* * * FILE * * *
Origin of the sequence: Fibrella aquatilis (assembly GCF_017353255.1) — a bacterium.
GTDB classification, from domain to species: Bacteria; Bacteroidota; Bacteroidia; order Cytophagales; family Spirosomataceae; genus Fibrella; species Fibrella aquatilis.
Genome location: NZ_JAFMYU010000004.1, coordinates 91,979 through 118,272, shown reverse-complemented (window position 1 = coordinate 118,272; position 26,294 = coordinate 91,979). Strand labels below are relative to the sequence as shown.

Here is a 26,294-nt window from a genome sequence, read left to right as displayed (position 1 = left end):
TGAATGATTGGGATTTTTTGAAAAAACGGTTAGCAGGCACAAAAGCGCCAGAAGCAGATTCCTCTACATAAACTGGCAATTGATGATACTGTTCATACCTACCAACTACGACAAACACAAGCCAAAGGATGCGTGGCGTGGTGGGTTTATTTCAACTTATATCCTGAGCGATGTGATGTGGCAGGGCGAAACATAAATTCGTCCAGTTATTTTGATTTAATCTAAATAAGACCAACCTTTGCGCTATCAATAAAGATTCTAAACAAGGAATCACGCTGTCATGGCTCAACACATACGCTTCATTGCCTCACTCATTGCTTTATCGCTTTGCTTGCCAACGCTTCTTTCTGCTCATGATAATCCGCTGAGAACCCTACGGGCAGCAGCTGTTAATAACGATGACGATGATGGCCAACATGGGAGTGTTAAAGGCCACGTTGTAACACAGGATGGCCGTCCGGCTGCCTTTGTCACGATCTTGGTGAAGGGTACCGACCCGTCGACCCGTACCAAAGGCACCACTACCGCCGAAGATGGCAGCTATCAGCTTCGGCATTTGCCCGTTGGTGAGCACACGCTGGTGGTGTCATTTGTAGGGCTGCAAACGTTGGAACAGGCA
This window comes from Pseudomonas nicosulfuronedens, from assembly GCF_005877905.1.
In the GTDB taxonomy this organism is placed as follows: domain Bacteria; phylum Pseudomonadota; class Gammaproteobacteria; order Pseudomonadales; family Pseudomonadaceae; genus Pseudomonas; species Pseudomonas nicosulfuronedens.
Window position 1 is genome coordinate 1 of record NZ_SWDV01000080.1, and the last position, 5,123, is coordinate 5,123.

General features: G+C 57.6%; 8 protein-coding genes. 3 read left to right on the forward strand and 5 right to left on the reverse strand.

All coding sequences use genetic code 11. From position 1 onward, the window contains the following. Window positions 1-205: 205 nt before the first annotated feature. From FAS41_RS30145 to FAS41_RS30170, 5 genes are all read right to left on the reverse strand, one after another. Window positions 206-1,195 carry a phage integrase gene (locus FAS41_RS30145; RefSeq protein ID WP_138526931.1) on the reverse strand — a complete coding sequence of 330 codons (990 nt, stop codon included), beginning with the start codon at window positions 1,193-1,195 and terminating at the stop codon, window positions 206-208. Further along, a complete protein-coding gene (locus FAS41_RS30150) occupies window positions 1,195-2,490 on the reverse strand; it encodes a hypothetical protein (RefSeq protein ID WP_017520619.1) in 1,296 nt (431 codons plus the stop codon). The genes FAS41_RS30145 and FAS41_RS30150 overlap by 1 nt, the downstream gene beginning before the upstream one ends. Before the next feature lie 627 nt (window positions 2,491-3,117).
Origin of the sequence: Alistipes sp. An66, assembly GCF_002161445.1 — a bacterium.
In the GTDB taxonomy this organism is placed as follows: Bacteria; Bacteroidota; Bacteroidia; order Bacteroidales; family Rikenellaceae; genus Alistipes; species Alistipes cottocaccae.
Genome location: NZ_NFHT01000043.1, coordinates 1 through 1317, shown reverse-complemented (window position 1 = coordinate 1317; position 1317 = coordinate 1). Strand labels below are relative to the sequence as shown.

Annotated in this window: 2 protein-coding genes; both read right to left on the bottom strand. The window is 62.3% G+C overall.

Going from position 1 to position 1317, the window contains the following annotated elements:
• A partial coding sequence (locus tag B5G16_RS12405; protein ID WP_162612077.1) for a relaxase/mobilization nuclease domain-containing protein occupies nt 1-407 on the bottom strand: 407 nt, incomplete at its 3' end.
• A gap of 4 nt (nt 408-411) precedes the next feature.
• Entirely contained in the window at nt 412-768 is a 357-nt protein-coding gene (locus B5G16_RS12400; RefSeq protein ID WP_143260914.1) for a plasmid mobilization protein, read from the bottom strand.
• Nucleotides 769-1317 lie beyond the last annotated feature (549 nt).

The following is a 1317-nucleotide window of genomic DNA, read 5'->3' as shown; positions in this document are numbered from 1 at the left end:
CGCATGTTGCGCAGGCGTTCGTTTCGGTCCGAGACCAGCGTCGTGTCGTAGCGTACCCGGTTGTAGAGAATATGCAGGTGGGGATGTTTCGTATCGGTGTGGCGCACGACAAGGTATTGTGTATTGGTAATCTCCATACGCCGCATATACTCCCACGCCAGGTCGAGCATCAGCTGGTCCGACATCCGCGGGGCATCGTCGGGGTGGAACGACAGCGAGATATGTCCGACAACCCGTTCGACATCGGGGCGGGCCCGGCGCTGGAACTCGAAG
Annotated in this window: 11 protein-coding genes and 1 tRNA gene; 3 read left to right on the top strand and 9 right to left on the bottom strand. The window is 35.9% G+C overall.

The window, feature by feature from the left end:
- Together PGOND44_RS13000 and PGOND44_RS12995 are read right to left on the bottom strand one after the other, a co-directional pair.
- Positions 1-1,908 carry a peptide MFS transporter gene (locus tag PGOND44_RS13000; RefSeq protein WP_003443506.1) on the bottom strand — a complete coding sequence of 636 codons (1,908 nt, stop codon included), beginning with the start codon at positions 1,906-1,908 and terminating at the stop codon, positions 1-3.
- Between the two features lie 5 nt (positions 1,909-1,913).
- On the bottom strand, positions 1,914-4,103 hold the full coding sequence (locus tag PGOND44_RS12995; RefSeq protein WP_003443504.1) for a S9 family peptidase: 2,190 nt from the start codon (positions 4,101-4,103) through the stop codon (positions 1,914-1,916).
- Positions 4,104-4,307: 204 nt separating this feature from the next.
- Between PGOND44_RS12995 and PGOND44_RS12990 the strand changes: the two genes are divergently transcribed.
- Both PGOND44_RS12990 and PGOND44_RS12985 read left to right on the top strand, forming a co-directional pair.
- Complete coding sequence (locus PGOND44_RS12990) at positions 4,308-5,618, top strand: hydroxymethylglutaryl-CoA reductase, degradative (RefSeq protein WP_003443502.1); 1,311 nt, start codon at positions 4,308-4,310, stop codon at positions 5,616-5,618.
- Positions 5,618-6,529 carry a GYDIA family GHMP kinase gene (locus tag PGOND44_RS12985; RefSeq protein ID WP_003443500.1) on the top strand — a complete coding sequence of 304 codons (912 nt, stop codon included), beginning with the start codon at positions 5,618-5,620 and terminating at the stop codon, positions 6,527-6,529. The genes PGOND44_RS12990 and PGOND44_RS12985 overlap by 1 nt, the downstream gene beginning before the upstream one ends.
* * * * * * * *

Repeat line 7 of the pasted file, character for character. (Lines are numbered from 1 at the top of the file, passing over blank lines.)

In the GTDB taxonomy this organism is placed as follows: domain Bacteria; phylum Pseudomonadota; class Gammaproteobacteria; order Pseudomonadales; family Pseudomonadaceae; genus Pseudomonas; species Pseudomonas nicosulfuronedens.